So yesterday we weren’t able to do an all-day field trip, as basketball class had been rescheduled to Wednesday for this week. We made do with an afternoon “project” of attempting to attack the nightmare that has become Alli’s room (something I have the unique privilege of interjecting in the ‘curriculum’ as mother and teacher). Several hours yielded only mild progress, which should tell you how bad things were in that jungle. We cleared out a large box of books that we’ll be donating or trading, and found some long-lost treasures that we will both enjoy digging into as part of our studies this year. I find it interesting, btw, that a byproduct of home schooling thus far has been my willingness to adopt a whole new “library rat” mentality – as if books (and “free” books especially – barring the inevitable fines we rack up) are a new-found treasure. It’s a nice place to be, and a nice piece of myself to have rediscovered.
Anyhow, after an afternoon of book and junk-wrangling, and trying to keep my burgeoning frustration with the mess and my daughter’s lack of organization skills at bay (only mildly successfully), we embarked on an “evening field trip” to work at a soup kitchen. Our first experience doing this as a family had been amazing, and last night watching my daughter’s joy at getting the sole responsibility of opening hot dog buns and placing them on guests’ plates with a sincere smile proved to be no less amazing. The numbers are up in soup kitchens these days, not surprisingly, and I feel keenly aware of the almost insignificant turns of fate that separate my own family from other people and families who are struggling so much more.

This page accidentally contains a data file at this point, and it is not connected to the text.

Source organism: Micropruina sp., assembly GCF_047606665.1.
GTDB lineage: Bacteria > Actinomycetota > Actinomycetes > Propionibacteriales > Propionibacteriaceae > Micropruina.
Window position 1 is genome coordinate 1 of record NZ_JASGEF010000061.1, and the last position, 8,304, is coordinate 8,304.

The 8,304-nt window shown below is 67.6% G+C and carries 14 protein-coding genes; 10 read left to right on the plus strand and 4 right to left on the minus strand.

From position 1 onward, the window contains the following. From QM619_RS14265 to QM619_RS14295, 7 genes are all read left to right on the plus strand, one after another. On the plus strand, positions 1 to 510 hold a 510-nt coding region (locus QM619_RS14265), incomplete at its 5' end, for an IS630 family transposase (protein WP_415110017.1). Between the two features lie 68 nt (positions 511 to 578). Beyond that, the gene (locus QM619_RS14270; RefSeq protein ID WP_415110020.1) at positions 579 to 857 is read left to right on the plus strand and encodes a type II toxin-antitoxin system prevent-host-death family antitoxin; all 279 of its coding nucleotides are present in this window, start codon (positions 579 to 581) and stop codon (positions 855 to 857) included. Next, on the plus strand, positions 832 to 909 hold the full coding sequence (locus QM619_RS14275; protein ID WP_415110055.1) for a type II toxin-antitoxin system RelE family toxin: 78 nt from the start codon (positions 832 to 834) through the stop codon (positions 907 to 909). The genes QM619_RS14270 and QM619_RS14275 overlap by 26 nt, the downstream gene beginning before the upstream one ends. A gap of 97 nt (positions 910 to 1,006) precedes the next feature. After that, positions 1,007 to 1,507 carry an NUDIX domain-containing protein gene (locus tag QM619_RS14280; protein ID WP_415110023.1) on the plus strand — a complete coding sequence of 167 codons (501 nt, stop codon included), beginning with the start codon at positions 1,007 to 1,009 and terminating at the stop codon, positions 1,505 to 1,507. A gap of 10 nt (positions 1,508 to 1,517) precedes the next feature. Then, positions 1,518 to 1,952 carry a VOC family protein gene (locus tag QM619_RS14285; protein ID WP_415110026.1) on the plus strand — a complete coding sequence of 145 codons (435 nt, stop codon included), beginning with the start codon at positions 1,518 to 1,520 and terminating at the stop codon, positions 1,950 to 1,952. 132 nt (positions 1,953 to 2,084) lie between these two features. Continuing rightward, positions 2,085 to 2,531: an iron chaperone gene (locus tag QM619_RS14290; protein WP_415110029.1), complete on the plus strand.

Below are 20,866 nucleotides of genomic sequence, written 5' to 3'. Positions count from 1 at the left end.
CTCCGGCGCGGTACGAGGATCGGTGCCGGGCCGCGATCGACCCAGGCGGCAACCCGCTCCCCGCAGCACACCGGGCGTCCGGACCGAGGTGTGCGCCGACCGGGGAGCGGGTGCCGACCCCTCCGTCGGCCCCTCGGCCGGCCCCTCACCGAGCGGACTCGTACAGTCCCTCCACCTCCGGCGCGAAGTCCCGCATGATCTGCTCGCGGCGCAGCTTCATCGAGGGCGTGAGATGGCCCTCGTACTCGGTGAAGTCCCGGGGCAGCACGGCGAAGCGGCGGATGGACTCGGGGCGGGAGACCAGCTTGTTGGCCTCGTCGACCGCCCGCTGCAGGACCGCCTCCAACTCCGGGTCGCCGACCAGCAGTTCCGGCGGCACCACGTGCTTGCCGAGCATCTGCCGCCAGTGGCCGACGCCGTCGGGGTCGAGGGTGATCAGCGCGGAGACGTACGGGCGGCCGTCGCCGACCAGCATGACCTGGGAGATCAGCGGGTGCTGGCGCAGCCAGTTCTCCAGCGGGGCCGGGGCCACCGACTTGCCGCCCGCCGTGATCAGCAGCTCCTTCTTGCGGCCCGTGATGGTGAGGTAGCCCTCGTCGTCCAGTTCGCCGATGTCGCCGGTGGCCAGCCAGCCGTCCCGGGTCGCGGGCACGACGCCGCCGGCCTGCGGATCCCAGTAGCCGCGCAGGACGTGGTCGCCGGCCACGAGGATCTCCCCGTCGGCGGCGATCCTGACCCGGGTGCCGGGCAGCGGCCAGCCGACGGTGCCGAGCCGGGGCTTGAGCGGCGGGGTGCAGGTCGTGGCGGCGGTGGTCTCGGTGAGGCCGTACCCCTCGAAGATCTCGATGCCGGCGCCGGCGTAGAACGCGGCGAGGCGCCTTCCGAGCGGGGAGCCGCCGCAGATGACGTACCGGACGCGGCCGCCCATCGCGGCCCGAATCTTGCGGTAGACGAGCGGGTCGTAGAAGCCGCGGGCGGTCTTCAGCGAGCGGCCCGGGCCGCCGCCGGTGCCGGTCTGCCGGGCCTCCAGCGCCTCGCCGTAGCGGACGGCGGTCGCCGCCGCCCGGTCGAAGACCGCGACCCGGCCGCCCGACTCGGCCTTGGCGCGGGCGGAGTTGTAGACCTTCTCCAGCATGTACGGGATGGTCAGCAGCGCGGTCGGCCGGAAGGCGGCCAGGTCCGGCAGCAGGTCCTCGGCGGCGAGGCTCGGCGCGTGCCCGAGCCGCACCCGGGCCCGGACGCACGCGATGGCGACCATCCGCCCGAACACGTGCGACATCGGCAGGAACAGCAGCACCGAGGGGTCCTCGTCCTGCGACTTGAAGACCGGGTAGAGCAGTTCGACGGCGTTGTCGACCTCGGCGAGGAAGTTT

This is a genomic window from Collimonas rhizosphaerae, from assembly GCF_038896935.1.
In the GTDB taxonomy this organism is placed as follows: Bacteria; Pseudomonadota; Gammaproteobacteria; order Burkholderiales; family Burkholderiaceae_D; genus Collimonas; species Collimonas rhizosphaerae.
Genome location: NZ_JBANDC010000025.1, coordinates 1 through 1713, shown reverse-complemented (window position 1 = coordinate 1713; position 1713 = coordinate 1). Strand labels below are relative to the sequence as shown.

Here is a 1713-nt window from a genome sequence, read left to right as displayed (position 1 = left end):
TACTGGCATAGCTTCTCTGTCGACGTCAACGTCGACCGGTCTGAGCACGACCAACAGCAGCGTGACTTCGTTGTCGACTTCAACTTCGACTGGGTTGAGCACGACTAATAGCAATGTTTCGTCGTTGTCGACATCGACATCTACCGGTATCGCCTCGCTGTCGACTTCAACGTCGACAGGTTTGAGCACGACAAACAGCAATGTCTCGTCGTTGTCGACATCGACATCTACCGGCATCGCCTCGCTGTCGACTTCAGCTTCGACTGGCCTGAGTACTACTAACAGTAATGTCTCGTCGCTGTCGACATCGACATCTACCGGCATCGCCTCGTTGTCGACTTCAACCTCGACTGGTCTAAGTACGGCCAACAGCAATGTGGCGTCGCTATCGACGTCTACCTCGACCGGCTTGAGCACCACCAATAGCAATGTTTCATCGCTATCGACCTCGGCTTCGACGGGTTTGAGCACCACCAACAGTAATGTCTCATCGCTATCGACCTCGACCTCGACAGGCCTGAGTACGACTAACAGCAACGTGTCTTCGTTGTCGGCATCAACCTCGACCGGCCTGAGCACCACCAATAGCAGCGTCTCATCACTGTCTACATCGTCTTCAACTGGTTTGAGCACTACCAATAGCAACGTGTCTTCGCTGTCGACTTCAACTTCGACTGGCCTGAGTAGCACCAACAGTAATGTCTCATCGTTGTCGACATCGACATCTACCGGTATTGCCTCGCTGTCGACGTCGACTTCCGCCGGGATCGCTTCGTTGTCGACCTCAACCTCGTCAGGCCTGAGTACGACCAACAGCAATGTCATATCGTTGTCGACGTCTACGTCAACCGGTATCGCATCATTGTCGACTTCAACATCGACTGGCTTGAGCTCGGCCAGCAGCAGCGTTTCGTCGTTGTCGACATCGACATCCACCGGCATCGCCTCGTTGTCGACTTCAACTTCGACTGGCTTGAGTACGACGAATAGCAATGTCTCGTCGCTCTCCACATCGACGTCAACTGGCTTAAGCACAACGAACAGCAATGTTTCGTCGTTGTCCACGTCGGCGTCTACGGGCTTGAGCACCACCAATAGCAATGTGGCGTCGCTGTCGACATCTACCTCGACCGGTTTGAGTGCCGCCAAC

Andrew made a comment when we picked him up at the train to dash to our serving duties that he was glad the soup kitchen was tonight, because he had run across his homeless friend downtown (a guy he’s sort-of ‘adopted’ over the last year or two, and even taken to lunch a few times) after not seeing him for a few weeks, but on a day when he had no cash in his wallet to offer. Without hesitation, Alli simply asked him, “Why didn’t you just tell him he could come to Evanston for dinner?”
I thought about explaining to her that it was a long way for him from downtown, that he was sick and probably not up for much travel, and that he probably didn’t have train fare to make the trip. I realized instead that here I was looking for justification for why we couldn’t help this man, and overlooking the simple truth that had developed for her – someone is hungry, let’s feed him.
And I let myself feel uplifted by the hope that her generation will hold fast to those kinds of truths, and that the world will be just a little bit better in their hands.
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